Middendorf previously served as a consultant to Arcadia HealthCare, providing day-to-day financial and accounting support to the interim chief financial officer and working on special projects for the chief executive officer.
In February 2007, Arcadia Resources acquired all of the membership interests of PrairieStone Pharmacy—a move that completed PrairieStone’s transition from an owner to an operator, manager and service provider to pharmacies. Before being named president and chief executive officer of Arcadia in May 2007, Richard served as president and chief executive officer of PrairieStone.
NRF panel stresses sustainability
NEW YORK Brenda Mathison, director of environmental affairs at Best Buy laid it out to store operators at the National Retail Federation convention, when she said that, as regards the sustainability issue, “You are not at the table, you are on the menu.”
Becoming proactive on sustainability is critical if retailers are to participate in the development of a greening commercial environment and, at the very least, be prepared for the inevitable rules and regulations emerging all over the globe, said the speakers at NRF’s Creating the “Green”: Protecting the Environment and Your Bottom Line seminar.
Mathison noted that Best Buy is developing a new green initiatives in focus stores that the company gradually will expand as it opens new units. She pointed out that Best Buy is taking a more comprehensive look at green issues. Energy efficiencies, transportation, recycling, green facilities and green products all are elements that Best Buy is incorporating into its sustainability efforts. Critically, Best Buy is building measurement into each element of its green push to provide standards, verification and, ultimately, a way to satisfy observers and its own employees that the company is committed to sustainability as a method of making it not only a better corporate citizen, but a better retailer as well.
Kevin Hagen, director of corporate social responsibility for REI, noted that the sporting good retailer has discovered, through its own sustainability initiatives a range of new opportunities that have made it a more efficient retailer. REI has looked inward as it has sought methods of becoming greener. Although charitable donations have been part of REI’s historic commitment to social responsibility, giving even several million dollars in contribution ultimately doesn’t have nearly as big an impact as spending $300 million in various investments the company has to make as it pursues it business. For that reason, the company has reviewed various practices from building to buying introducing green innovations that sometimes pay off immediately in terms of cost savings and some that will provide long-term returns as REI gets ahead of resource markets and inevitable environmental legislation and regulation.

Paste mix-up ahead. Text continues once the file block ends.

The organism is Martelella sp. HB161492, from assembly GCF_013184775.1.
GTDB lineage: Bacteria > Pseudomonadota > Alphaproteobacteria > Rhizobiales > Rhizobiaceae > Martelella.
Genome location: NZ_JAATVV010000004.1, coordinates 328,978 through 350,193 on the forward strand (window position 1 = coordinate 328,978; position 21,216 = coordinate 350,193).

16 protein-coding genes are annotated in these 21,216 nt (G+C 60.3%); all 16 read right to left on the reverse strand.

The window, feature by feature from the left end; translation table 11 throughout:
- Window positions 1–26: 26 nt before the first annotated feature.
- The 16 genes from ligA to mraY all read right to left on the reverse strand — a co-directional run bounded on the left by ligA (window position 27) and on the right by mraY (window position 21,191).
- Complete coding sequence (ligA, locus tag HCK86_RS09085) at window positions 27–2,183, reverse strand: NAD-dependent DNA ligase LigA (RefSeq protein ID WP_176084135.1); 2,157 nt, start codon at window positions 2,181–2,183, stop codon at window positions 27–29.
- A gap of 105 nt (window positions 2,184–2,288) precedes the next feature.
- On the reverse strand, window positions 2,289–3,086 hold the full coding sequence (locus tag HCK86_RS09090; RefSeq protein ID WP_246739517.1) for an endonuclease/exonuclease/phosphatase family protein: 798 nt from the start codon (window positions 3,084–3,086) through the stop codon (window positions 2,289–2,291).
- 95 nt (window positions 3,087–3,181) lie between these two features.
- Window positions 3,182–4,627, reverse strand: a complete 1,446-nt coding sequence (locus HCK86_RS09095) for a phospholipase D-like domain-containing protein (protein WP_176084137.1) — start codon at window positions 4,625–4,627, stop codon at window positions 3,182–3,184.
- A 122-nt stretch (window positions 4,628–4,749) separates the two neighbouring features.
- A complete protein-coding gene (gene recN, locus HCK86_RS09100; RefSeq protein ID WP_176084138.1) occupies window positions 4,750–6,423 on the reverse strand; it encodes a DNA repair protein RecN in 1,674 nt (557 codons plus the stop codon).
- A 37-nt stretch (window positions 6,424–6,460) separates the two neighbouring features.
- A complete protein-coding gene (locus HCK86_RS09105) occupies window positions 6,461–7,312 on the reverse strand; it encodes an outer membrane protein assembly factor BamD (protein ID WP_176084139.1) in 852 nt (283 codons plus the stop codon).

Justin Doak, manager, LEED Retail Sector, U.S Green Building Council, noted that the group is bringing its preliminary examination of specialized practices to a close. It plans to offer LEED rules tailored specifically to retail in the fall, which not only will provide guidelines for concerned retailers but also will solidify the outlook for cities that are or will adopt LEED concepts as part of their building codes.
Additionally, Suzanne Malec-McKenna, Chicago’s Department of the Environment Commissioner, noted that her city is encouraging innovation across the board from government to retail and putting into place incentives for companies to adopt green practices. In terms of construction, that has included waving permit fees for green building projects. The results already are becoming apparent. She cited the care study of manufacturer F&F Foods, a company that conducted a green redesign project on a 150,000 square foot building. F&F spent $63,000 for an environmental audit and $722,000 for a retrofit. The result was a $296,000 cost savings annually and a pay back time of 2.65 years. The numbers suggest, as did the panelists, that green initiatives can generate returns beyond good will.